The news of the week in the financial world was without a doubt, the debut of the Coinbase Initial Public Offering under the ticker symbol COIN. Coinbase is an exchange for Cryptocurrencies like Bitcoin, Ethereum and other ‘Alt Coins’. The service enables a user to go on their website or download their app, easily connect to your bank account and purchase a variety of cryptocurrencies. Coinbase, in addition to other similar platforms, are demystifying the purchase of crypto by making it easy and accessible to the general public.
The much-anticipated offering was a landmark event in the “crypto” community. First and foremost, it is the culmination of what is very much a Cinderella story. A short time ago, Cryptocurrencies were snubbed either as a joke – ‘fake money’ if you will; or it was seen as the stuff of criminals – enabling people to transfer money anonymously. As the world of technology has evolved, the ability to keep a store of value in secure code has become more attractive and more widely understood. The technology being built around the various types of cryptocurrencies is also maturing and becoming more convincing. And the currency has soared.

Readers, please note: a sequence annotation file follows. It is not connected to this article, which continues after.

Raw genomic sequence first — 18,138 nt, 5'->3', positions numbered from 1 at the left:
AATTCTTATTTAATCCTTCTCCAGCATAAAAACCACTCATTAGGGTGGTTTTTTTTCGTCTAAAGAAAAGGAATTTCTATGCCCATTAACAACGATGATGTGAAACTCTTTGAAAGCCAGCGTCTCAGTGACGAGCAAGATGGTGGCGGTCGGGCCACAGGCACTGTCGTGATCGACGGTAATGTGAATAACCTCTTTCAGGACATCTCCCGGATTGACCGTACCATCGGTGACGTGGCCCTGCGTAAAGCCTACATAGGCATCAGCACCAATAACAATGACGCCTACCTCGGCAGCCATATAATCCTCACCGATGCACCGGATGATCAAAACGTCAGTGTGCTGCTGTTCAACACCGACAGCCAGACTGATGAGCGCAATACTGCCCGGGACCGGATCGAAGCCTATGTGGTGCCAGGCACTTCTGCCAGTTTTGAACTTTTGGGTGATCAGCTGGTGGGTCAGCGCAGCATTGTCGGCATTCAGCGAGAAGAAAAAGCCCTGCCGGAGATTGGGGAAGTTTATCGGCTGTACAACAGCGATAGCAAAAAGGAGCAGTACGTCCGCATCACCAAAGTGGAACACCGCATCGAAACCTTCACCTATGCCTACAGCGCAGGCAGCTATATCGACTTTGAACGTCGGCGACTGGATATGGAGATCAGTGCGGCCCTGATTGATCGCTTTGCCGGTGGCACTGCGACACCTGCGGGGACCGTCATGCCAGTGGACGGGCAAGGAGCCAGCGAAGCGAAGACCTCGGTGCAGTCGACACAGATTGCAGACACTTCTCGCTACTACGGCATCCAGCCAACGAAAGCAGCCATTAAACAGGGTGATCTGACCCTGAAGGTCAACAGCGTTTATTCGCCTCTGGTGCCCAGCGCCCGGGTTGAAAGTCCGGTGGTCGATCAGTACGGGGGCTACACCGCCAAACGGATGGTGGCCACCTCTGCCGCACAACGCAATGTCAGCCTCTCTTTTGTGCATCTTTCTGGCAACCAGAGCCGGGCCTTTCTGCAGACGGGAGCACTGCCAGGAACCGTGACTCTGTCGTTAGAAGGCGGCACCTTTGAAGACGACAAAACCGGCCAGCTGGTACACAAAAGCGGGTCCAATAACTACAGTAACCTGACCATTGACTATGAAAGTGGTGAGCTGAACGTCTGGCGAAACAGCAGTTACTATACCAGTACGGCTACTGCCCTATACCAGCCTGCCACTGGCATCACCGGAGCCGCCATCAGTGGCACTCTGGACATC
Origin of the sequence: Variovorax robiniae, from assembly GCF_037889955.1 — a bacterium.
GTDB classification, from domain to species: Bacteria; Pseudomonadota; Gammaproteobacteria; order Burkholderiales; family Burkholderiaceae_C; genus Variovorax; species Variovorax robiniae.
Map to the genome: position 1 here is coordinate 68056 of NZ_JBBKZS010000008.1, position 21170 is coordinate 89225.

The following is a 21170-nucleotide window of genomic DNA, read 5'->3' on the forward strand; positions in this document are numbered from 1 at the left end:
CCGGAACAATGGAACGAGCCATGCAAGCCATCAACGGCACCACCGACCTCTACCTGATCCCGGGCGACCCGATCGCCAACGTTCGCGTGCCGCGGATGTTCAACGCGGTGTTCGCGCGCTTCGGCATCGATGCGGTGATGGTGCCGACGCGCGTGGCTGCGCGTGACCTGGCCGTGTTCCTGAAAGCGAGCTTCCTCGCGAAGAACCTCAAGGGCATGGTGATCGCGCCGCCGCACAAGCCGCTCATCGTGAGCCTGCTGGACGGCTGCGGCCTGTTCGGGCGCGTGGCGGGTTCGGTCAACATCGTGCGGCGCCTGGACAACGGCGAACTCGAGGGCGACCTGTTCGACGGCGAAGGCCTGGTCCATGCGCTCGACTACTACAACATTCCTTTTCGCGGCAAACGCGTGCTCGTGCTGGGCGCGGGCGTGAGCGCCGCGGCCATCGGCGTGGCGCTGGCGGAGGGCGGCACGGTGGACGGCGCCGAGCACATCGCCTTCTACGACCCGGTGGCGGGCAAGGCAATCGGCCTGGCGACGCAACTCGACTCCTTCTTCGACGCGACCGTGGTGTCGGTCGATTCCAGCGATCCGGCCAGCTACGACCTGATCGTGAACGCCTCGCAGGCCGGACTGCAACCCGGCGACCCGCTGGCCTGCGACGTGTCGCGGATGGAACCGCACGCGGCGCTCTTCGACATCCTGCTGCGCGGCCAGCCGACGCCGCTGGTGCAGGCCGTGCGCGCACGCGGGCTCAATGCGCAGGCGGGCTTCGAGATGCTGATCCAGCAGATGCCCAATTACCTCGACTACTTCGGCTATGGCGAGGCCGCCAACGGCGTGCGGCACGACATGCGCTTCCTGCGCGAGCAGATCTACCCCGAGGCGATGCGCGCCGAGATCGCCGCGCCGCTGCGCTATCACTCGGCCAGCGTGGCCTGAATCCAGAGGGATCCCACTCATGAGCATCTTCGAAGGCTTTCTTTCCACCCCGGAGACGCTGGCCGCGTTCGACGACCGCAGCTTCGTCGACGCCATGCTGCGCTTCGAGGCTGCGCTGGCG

Traditional Wall Street institutions are beginning to notice. An increasing number of asset management firms have been registering with the SEC to create ETF’s or Exchange Traded Funds, that invest in crypto. In the past 18 months, public companies have converted cash on their balance sheets to Bitcoin – from Tesla to MicroStrategy, the latter a company that has made huge bets on Bitcoin by investing somewhere around $4.4 Billion in the digital currency. And the digital currency is now accepted as a standard form of payment everywhere from Pizza Hut to AT&T to Virgin Airlines. There are even some realtors allowing payment for
homes in Bitcoin.
So, what of the IPO? Jumping in price to a high of $429.54 on opening day, the share price as of the time of this writing (two days after the listing) is $327, valuing the company at $65 billion.
Coinbase turned profitable last year – which is hardly the case for many companies that have gone public recently. In 2020, Coinbase’s revenue went from $483 million to $1.14 billion and operating profits rose from -$45 million to $409 million. Its user base has grown exponentially from 2.8M users at the end of 2020 to 6.1M in Q1 of 2021.
Don’t believe the hype?
The critical question is do you believe that Cryptocurrencies are the future of money? Believers tout Crypto’s ability to fight inflation, secure storage from hackers and cyberthieves, and the enablement of new technologies looking to leverage digital currencies to securely run everything from stock trading platforms, banking and more. Its detractors still see it as a harbor for the lowest criminals, or falsely inflated fake money, a rapidly rising bubble that will pop at any moment and even go to zero.
And in the midst of the argument lies Coinbase, raking in profits and notoriety as the first built-for-crypto company to be listed on the NYSE.
Will it last? Only time will tell.